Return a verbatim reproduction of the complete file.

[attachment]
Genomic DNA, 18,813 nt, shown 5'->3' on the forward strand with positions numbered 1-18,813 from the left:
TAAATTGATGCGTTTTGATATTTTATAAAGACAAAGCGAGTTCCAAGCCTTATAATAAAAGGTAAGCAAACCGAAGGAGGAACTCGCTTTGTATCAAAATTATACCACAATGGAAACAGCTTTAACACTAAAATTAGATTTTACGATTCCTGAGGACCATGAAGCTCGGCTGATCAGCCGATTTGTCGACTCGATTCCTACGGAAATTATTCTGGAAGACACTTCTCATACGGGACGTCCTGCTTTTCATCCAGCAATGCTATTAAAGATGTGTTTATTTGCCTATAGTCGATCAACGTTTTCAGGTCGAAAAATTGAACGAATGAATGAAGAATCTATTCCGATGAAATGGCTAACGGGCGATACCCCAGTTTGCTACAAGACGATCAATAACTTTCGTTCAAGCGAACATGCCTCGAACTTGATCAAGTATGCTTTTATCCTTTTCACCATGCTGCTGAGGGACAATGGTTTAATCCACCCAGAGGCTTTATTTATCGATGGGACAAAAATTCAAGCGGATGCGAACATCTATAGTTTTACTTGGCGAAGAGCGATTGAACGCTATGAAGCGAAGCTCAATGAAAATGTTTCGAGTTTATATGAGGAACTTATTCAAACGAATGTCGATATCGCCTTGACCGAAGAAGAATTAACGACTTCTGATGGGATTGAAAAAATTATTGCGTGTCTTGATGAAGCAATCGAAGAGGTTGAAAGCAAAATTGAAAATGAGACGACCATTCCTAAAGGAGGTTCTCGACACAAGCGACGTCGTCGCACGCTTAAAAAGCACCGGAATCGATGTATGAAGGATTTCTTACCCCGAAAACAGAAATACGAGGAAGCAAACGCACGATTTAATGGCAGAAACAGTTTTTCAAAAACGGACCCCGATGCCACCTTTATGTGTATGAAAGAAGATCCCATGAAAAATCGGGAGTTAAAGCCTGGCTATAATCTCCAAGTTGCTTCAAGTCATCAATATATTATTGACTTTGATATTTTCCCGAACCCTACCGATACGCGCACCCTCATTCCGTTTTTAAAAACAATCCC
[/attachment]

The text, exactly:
Genomic DNA, 18,813 nt, shown 5'->3' on the forward strand with positions numbered 1-18,813 from the left:
TAAATTGATGCGTTTTGATATTTTATAAAGACAAAGCGAGTTCCAAGCCTTATAATAAAAGGTAAGCAAACCGAAGGAGGAACTCGCTTTGTATCAAAATTATACCACAATGGAAACAGCTTTAACACTAAAATTAGATTTTACGATTCCTGAGGACCATGAAGCTCGGCTGATCAGCCGATTTGTCGACTCGATTCCTACGGAAATTATTCTGGAAGACACTTCTCATACGGGACGTCCTGCTTTTCATCCAGCAATGCTATTAAAGATGTGTTTATTTGCCTATAGTCGATCAACGTTTTCAGGTCGAAAAATTGAACGAATGAATGAAGAATCTATTCCGATGAAATGGCTAACGGGCGATACCCCAGTTTGCTACAAGACGATCAATAACTTTCGTTCAAGCGAACATGCCTCGAACTTGATCAAGTATGCTTTTATCCTTTTCACCATGCTGCTGAGGGACAATGGTTTAATCCACCCAGAGGCTTTATTTATCGATGGGACAAAAATTCAAGCGGATGCGAACATCTATAGTTTTACTTGGCGAAGAGCGATTGAACGCTATGAAGCGAAGCTCAATGAAAATGTTTCGAGTTTATATGAGGAACTTATTCAAACGAATGTCGATATCGCCTTGACCGAAGAAGAATTAACGACTTCTGATGGGATTGAAAAAATTATTGCGTGTCTTGATGAAGCAATCGAAGAGGTTGAAAGCAAAATTGAAAATGAGACGACCATTCCTAAAGGAGGTTCTCGACACAAGCGACGTCGTCGCACGCTTAAAAAGCACCGGAATCGATGTATGAAGGATTTCTTACCCCGAAAACAGAAATACGAGGAAGCAAACGCACGATTTAATGGCAGAAACAGTTTTTCAAAAACGGACCCCGATGCCACCTTTATGTGTATGAAAGAAGATCCCATGAAAAATCGGGAGTTAAAGCCTGGCTATAATCTCCAAGTTGCTTCAAGTCATCAATATATTATTGACTTTGATATTTTCCCGAACCCTACCGATACGCGCACCCTCATTCCGTTTTTAAAAACAATCCC